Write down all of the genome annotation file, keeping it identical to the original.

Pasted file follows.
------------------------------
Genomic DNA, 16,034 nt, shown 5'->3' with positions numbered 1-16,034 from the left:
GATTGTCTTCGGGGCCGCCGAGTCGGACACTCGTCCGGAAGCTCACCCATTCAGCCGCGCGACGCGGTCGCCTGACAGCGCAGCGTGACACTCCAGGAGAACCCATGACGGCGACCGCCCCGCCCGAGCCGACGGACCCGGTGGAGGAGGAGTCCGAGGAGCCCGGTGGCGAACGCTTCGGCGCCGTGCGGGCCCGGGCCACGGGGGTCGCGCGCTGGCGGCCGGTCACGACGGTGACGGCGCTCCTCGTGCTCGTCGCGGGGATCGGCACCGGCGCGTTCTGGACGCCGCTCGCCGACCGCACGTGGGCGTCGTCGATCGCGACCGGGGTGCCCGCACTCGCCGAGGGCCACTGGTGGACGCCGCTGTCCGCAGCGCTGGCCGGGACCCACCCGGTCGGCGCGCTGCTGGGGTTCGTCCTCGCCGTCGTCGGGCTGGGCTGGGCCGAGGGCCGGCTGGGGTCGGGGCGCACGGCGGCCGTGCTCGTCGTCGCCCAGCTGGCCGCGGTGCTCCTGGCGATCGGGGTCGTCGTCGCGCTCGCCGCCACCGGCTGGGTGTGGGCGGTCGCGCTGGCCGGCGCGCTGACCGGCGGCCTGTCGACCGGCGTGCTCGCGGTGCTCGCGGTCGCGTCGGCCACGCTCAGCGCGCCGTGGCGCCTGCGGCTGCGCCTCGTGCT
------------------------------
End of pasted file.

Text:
Genomic DNA, 16,034 nt, shown 5'->3' with positions numbered 1-16,034 from the left:
GATTGTCTTCGGGGCCGCCGAGTCGGACACTCGTCCGGAAGCTCACCCATTCAGCCGCGCGACGCGGTCGCCTGACAGCGCAGCGTGACACTCCAGGAGAACCCATGACGGCGACCGCCCCGCCCGAGCCGACGGACCCGGTGGAGGAGGAGTCCGAGGAGCCCGGTGGCGAACGCTTCGGCGCCGTGCGGGCCCGGGCCACGGGGGTCGCGCGCTGGCGGCCGGTCACGACGGTGACGGCGCTCCTCGTGCTCGTCGCGGGGATCGGCACCGGCGCGTTCTGGACGCCGCTCGCCGACCGCACGTGGGCGTCGTCGATCGCGACCGGGGTGCCCGCACTCGCCGAGGGCCACTGGTGGACGCCGCTGTCCGCAGCGCTGGCCGGGACCCACCCGGTCGGCGCGCTGCTGGGGTTCGTCCTCGCCGTCGTCGGGCTGGGCTGGGCCGAGGGCCGGCTGGGGTCGGGGCGCACGGCGGCCGTGCTCGTCGTCGCCCAGCTGGCCGCGGTGCTCCTGGCGATCGGGGTCGTCGTCGCGCTCGCCGCCACCGGCTGGGTGTGGGCGGTCGCGCTGGCCGGCGCGCTGACCGGCGGCCTGTCGACCGGCGTGCTCGCGGTGCTCGCGGTCGCGTCGGCCACGCTCAGCGCGCCGTGGCGCCTGCGGCTGCGCCTCGTGCT